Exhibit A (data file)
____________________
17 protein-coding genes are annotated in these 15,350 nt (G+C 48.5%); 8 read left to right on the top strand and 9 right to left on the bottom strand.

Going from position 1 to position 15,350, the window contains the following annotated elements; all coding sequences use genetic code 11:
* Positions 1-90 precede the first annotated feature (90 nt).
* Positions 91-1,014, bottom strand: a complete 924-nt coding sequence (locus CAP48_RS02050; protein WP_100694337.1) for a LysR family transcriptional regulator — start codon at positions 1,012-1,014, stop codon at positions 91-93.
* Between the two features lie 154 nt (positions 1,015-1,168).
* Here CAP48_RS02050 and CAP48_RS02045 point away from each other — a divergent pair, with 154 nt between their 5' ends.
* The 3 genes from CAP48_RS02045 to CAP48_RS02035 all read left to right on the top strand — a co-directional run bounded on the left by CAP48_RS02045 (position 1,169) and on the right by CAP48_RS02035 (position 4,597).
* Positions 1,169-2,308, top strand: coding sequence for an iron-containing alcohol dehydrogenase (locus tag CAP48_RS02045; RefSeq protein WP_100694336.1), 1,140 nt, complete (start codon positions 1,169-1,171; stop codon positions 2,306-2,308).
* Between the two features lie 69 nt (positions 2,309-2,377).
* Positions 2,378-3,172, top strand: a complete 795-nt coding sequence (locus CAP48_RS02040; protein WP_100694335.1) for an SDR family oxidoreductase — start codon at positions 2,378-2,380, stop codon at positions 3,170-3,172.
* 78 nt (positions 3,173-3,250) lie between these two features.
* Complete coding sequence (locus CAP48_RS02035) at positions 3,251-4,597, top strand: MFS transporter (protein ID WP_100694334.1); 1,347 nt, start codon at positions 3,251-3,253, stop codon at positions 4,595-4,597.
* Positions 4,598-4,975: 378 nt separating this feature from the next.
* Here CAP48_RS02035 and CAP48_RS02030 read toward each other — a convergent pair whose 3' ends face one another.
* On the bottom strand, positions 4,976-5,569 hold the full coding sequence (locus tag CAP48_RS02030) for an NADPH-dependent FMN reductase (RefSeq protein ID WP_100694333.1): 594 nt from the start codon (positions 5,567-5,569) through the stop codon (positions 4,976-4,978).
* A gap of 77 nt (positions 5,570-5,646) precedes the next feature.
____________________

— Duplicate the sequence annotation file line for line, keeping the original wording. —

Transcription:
17 protein-coding genes are annotated in these 15,350 nt (G+C 48.5%); 8 read left to right on the top strand and 9 right to left on the bottom strand.

Going from position 1 to position 15,350, the window contains the following annotated elements; all coding sequences use genetic code 11:
* Positions 1-90 precede the first annotated feature (90 nt).
* Positions 91-1,014, bottom strand: a complete 924-nt coding sequence (locus CAP48_RS02050; protein WP_100694337.1) for a LysR family transcriptional regulator — start codon at positions 1,012-1,014, stop codon at positions 91-93.
* Between the two features lie 154 nt (positions 1,015-1,168).
* Here CAP48_RS02050 and CAP48_RS02045 point away from each other — a divergent pair, with 154 nt between their 5' ends.
* The 3 genes from CAP48_RS02045 to CAP48_RS02035 all read left to right on the top strand — a co-directional run bounded on the left by CAP48_RS02045 (position 1,169) and on the right by CAP48_RS02035 (position 4,597).
* Positions 1,169-2,308, top strand: coding sequence for an iron-containing alcohol dehydrogenase (locus tag CAP48_RS02045; RefSeq protein WP_100694336.1), 1,140 nt, complete (start codon positions 1,169-1,171; stop codon positions 2,306-2,308).
* Between the two features lie 69 nt (positions 2,309-2,377).
* Positions 2,378-3,172, top strand: a complete 795-nt coding sequence (locus CAP48_RS02040; protein WP_100694335.1) for an SDR family oxidoreductase — start codon at positions 2,378-2,380, stop codon at positions 3,170-3,172.
* 78 nt (positions 3,173-3,250) lie between these two features.
* Complete coding sequence (locus CAP48_RS02035) at positions 3,251-4,597, top strand: MFS transporter (protein ID WP_100694334.1); 1,347 nt, start codon at positions 3,251-3,253, stop codon at positions 4,595-4,597.
* Positions 4,598-4,975: 378 nt separating this feature from the next.
* Here CAP48_RS02035 and CAP48_RS02030 read toward each other — a convergent pair whose 3' ends face one another.
* On the bottom strand, positions 4,976-5,569 hold the full coding sequence (locus tag CAP48_RS02030) for an NADPH-dependent FMN reductase (RefSeq protein ID WP_100694333.1): 594 nt from the start codon (positions 5,567-5,569) through the stop codon (positions 4,976-4,978).
* A gap of 77 nt (positions 5,570-5,646) precedes the next feature.